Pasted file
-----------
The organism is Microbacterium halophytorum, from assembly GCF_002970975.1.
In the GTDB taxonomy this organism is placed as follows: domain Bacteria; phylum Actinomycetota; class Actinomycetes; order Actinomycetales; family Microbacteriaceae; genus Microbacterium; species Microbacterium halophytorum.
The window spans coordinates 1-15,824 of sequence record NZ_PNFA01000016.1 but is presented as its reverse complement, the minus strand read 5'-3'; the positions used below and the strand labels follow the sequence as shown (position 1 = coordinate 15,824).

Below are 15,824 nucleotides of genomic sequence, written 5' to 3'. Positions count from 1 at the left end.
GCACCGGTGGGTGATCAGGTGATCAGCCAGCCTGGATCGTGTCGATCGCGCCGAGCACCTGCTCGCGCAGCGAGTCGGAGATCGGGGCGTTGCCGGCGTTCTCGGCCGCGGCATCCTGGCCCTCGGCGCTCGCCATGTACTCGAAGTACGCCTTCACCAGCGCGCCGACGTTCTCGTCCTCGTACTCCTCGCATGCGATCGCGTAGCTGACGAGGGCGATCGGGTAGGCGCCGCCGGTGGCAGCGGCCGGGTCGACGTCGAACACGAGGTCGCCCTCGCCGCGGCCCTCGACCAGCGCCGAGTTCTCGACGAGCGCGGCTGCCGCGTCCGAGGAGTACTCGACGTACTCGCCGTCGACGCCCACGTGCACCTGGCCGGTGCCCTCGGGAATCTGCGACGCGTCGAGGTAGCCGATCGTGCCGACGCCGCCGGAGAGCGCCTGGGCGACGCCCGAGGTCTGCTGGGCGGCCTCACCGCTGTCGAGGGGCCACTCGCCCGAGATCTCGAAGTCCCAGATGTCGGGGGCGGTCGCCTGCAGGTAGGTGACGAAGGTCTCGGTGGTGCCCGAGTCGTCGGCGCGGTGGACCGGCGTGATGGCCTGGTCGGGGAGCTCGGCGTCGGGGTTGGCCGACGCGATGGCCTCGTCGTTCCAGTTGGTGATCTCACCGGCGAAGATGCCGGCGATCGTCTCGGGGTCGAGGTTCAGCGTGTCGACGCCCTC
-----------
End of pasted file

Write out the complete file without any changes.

The organism is Microbacterium halophytorum, from assembly GCF_002970975.1.
In the GTDB taxonomy this organism is placed as follows: domain Bacteria; phylum Actinomycetota; class Actinomycetes; order Actinomycetales; family Microbacteriaceae; genus Microbacterium; species Microbacterium halophytorum.
The window spans coordinates 1-15,824 of sequence record NZ_PNFA01000016.1 but is presented as its reverse complement, the minus strand read 5'-3'; the positions used below and the strand labels follow the sequence as shown (position 1 = coordinate 15,824).

Below are 15,824 nucleotides of genomic sequence, written 5' to 3'. Positions count from 1 at the left end.
GCACCGGTGGGTGATCAGGTGATCAGCCAGCCTGGATCGTGTCGATCGCGCCGAGCACCTGCTCGCGCAGCGAGTCGGAGATCGGGGCGTTGCCGGCGTTCTCGGCCGCGGCATCCTGGCCCTCGGCGCTCGCCATGTACTCGAAGTACGCCTTCACCAGCGCGCCGACGTTCTCGTCCTCGTACTCCTCGCATGCGATCGCGTAGCTGACGAGGGCGATCGGGTAGGCGCCGCCGGTGGCAGCGGCCGGGTCGACGTCGAACACGAGGTCGCCCTCGCCGCGGCCCTCGACCAGCGCCGAGTTCTCGACGAGCGCGGCTGCCGCGTCCGAGGAGTACTCGACGTACTCGCCGTCGACGCCCACGTGCACCTGGCCGGTGCCCTCGGGAATCTGCGACGCGTCGAGGTAGCCGATCGTGCCGACGCCGCCGGAGAGCGCCTGGGCGACGCCCGAGGTCTGCTGGGCGGCCTCACCGCTGTCGAGGGGCCACTCGCCCGAGATCTCGAAGTCCCAGATGTCGGGGGCGGTCGCCTGCAGGTAGGTGACGAAGGTCTCGGTGGTGCCCGAGTCGTCGGCGCGGTGGACCGGCGTGATGGCCTGGTCGGGGAGCTCGGCGTCGGGGTTGGCCGACGCGATGGCCTCGTCGTTCCAGTTGGTGATCTCACCGGCGAAGATGCCGGCGATCGTCTCGGGGTCGAGGTTCAGCGTGTCGACGCCCTC